Port MacDonnell: The Jetty and The Unknown Shipwreck

By Safwan Jalil (MMA student)

This is about the Maritime Archaeology Field School on Port MacDonnell, South Australia from 3 to 11 July. This is my first time ever doing an archaeological field school in Australia. The field school was supervised by two Flinders University staff: Wendy Van Duivenvoorde and Jennifer McKinnon. Twelve students were in this field school altogether, some doing it as volunteers while others doing it as a class subject.

The Unknown Shipwreck

Port MacDonnell is located about 30km away from Mt Gambier. It is a fishing town that once was a thriving port in 1860s. The name, MacDonnell, comes from Sir Richard Graves MacDonnell, the Governor of South Australia from

1855-1862. Today Port MacDonnell is famous for its lobsters.

The main objective of the field school was to record the Port Macdonnell Jetty and also to identify an unknown shipwreck on the beach, just about 5 minutes

walking distance from where we were staying. We were split into two teams, Shipwreck and Infrastructure team. Jennifer McKinnon supervised the shipwreck team, and Wendy Van Duivenvoorde supervised the Infrastructure team. Each team consisted of six people. Of course, the people in the team were switched daily to give us the feel and experience of different sites everyday.

The shipwreck was first  researched in 2006 but no confirmed identification of the shipwreck was made. This was due to time constraints and the lack of permits to take any samples at that time. There are many assumptions about  shipwreck it is; some says it is the Bandicoot while others believe it is Countess.

So we, the 2011 group, tried to solve this mystery. We were armed with many different types of equipment necessary to investigate the site, from a simple tape measure to a dumpy level. One thing, however, really holding us back was Mother Nature. Almost, the entire time we were there, the weather was not that friendly. High tide, rain, strong winds and it even hailed at some points. Even with these conditions, we all kept on going.

For the shipwreck investigation, the high tides seemed to be the most problematic. At first we tried to excavate, but the tide just kept pushing. And this with about a dozen sandbags in place. So, we went probing instead. This is to know the approximate dimensions of the shipwreck. This is useful because we could make a comparison of the shipwreck dimensions with the historical ship

database. Apart from that, we also got some wood samples from the wreck, recorded DGPS points and mapped what was visible at that time.

Usually, at some point of the day the shipwreck would be inaccessible. With this, we took the opportunity to do other archaeological research. What we did was anchor recording. We recorded anchors  using the “Big Anchor Project” sheet and then upload the data on their website. We managed to get four anchors recorded.  Apart from that, our shipwreck assistant supervisor was conducting interviews with the towns people as part of her research.

As for the Port MacDonnell Jetty, the weather was tolerable there in comparison to the shipwreck . This was because of the breakwater nearby that buffered the waves. However, this was no easy feat trying to record about 300 meters of the jetty that had about 193 pylons. It also has a  track on it, which was used to transport goods using carriages and a crane. We recorded it by taking points on  features on the jetty, mostly bolts and holes. While doing this, we managed to identified the sections that have been repaired, modernized and those that still remained original.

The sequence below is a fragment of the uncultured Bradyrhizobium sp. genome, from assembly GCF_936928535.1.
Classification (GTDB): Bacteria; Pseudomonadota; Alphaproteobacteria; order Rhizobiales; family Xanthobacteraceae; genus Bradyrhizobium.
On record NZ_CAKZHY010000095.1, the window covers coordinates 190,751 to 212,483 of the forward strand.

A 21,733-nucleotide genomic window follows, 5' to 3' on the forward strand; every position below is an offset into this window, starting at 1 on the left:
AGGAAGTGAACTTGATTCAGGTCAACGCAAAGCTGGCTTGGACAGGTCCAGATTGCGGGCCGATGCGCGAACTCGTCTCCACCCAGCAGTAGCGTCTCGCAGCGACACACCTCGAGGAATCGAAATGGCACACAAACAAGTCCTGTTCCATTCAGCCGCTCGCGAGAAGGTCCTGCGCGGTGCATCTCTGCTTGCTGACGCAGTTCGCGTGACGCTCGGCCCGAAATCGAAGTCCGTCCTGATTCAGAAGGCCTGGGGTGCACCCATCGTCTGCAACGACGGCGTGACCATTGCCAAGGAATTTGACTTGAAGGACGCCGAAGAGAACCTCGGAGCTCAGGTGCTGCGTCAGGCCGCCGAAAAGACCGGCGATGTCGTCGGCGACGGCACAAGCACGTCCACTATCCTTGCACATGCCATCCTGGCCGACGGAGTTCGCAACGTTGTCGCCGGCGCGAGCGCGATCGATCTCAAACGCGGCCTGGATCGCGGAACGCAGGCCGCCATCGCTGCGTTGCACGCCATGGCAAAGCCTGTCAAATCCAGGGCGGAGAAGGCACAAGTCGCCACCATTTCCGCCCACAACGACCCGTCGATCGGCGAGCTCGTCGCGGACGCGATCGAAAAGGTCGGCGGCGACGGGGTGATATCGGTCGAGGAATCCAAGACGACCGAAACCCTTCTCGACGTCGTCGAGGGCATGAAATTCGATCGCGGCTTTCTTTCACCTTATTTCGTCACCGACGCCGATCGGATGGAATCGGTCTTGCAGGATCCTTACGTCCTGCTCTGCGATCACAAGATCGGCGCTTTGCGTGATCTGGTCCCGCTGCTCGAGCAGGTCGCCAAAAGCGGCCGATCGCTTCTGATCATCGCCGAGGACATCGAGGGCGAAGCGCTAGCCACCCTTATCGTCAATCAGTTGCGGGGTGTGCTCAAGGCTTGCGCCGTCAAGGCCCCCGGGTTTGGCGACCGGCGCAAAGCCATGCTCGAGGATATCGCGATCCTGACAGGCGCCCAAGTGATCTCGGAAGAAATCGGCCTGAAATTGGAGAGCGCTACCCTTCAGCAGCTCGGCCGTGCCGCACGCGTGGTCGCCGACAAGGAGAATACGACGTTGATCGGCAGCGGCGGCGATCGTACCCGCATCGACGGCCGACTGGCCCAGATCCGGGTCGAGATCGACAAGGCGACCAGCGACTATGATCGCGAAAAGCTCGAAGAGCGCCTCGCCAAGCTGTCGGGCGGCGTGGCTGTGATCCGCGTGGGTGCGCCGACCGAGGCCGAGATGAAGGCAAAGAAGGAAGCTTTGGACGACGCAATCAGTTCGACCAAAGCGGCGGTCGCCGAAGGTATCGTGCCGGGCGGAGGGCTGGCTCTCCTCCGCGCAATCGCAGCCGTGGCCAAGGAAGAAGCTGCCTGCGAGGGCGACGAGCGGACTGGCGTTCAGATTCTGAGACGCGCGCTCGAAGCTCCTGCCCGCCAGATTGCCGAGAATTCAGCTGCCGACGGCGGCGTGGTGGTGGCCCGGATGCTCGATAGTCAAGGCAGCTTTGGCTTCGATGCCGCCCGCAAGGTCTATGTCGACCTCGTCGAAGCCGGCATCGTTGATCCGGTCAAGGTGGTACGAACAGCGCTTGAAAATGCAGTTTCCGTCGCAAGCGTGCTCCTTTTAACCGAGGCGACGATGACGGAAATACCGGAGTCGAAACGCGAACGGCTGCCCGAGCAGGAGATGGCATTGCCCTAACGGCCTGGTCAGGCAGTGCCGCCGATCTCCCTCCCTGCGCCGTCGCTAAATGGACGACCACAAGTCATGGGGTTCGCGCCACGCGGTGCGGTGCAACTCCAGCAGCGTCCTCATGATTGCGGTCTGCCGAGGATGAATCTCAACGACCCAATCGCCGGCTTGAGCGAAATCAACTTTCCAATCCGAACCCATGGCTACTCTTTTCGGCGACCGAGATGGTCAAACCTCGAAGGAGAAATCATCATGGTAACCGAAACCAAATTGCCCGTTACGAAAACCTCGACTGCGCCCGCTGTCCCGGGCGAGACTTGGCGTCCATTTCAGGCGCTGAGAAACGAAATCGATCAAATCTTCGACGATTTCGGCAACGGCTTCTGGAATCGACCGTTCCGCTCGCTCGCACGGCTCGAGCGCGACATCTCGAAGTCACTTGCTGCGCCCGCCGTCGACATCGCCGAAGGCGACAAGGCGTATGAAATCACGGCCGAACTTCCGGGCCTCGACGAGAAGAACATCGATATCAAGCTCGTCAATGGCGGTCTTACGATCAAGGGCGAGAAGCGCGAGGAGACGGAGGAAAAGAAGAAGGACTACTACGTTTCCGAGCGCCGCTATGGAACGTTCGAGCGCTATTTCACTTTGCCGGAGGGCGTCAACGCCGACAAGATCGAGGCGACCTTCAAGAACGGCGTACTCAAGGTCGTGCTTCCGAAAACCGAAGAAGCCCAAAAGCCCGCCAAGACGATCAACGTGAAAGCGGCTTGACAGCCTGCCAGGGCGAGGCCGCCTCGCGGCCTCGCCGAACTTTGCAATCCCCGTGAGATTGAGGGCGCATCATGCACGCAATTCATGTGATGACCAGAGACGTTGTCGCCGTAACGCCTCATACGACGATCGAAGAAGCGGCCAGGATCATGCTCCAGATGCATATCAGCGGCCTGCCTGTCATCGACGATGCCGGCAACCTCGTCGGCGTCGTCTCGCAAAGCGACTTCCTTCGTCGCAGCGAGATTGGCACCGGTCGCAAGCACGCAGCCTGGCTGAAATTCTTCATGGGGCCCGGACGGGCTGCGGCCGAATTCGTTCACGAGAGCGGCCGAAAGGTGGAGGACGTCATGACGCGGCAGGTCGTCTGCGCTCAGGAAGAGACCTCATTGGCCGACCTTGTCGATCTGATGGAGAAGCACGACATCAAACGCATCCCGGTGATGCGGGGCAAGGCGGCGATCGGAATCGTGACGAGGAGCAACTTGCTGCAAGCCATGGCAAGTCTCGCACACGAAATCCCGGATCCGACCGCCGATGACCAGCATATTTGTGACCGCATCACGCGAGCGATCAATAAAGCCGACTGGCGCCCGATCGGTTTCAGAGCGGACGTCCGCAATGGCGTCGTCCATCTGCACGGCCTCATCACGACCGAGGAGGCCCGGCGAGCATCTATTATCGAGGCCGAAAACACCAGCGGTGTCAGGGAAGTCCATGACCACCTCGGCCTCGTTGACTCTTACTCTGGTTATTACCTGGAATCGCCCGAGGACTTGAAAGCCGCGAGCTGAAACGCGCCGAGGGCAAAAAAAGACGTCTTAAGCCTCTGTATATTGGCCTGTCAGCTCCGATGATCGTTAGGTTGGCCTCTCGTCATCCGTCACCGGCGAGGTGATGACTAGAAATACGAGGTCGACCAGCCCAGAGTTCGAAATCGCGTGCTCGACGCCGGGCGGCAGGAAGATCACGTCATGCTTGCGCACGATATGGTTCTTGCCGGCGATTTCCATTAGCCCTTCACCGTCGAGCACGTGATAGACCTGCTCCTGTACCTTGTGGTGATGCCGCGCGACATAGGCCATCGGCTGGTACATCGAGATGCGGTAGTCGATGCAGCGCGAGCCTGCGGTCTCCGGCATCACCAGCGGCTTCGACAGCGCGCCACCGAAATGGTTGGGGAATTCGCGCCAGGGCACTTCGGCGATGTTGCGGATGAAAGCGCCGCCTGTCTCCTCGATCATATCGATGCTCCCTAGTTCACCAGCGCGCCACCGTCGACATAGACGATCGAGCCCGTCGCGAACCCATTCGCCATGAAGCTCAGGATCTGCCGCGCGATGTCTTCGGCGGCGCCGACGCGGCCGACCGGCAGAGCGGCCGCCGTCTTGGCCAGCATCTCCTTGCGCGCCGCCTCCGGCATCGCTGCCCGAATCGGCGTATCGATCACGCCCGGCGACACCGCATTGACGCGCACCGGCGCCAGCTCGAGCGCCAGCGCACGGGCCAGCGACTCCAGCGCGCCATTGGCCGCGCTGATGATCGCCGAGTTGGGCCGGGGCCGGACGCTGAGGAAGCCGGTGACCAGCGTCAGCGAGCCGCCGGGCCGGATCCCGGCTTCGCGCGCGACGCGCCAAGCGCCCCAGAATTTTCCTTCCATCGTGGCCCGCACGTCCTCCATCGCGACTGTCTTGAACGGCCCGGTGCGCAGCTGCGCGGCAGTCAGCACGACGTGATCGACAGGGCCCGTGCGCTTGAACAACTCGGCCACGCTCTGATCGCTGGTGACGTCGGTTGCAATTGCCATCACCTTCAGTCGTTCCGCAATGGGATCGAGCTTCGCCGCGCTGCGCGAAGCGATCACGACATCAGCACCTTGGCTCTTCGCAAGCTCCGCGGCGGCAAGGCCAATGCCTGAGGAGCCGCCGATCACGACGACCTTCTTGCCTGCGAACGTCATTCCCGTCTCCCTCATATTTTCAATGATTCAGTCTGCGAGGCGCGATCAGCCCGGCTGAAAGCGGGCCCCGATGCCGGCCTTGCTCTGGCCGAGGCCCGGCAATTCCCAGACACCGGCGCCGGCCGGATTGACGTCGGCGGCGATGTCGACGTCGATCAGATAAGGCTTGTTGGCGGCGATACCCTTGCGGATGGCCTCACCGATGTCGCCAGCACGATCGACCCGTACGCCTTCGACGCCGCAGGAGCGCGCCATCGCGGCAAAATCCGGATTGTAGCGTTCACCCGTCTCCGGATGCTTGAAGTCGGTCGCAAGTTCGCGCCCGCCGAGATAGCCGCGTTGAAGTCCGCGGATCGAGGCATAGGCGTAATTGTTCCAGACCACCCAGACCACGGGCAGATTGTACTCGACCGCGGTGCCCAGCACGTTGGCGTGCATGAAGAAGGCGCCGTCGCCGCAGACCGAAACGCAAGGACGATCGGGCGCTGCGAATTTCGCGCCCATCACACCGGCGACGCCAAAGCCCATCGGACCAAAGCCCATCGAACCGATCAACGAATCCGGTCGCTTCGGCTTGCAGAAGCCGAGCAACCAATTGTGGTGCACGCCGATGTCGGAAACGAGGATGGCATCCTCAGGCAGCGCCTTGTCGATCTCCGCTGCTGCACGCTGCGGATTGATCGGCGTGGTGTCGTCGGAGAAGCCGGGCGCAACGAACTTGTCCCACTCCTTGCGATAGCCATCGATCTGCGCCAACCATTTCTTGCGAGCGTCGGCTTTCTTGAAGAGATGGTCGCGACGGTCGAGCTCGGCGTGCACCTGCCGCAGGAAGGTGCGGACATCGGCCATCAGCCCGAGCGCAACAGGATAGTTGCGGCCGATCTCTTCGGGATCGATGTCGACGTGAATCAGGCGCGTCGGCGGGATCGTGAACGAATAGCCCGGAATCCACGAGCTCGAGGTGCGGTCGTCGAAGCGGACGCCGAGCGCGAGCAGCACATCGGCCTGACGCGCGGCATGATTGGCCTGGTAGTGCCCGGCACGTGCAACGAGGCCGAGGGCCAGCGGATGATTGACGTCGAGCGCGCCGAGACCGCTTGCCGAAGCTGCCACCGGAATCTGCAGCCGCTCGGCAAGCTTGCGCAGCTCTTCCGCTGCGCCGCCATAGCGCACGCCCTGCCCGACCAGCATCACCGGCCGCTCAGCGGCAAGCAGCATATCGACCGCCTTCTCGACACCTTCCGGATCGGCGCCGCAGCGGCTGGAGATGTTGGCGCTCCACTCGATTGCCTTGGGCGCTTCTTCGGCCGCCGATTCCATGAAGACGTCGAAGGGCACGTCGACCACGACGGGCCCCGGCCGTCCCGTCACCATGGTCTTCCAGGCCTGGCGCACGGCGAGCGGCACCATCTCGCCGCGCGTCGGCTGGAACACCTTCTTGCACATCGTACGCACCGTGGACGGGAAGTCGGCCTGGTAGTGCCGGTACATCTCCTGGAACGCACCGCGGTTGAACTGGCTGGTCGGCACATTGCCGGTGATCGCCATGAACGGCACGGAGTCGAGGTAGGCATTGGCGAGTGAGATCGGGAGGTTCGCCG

Student gathering courage to go under the jetty

Many methods were used to record the jetty. We used DGPS equipment to record the pylons. DGPS is adifferential global position system courtesy of Amer Khan, the state’s Maritime Heritage Officer. It is bulkier but it is more accurate than some handheld GPSs. We also collected historical records of the jetty from the local library and museum. This was to understand its history and making a rough timeline for the jetty.

Apart from researching the main sites, some of us were also assigned to do a bit of “side quests” every now and then. There were some us doing a historical photography comparison. We took photographs trying to match the same angle as those photos we found in the library’s historic archive. This was to identify the changes that happened around town and also to give a physical overview of the town. For example, a blacksmith shop “S.Milstead & Sons” dated to 1869 is still standing while some of the structures around it have changed.

As for visits during the field school, we managed to get around to many historic places. On our first day, we went to Camel Rock where an old light house once stood. We also went to two museums. One is the Port MacDonnell Maritime Museum and the other is a person’s personal museum. Some of us also went to Dingley Dell Park where we found and record a canon (originally from Cape Banks) and to the cemetery to visit the graves of the peoples involved in a wreck accident around Port MacDonnell.

Overall, the one-week field school was a wonderful experience. So, thanks to all the people who were involved in this field school. There is, however, research still going on involving the wood samples. With the wood samples taken, it is possible to identify the unknown shipwreck (or at least narrow down the suspects). This is found by knowing the timbers’ origin. Since Port MacDonnell was a trading area at some point, there were many different types of ships coming in from around the world. So, with this, it will hopefully solve the identity of the unknown shipwreck.

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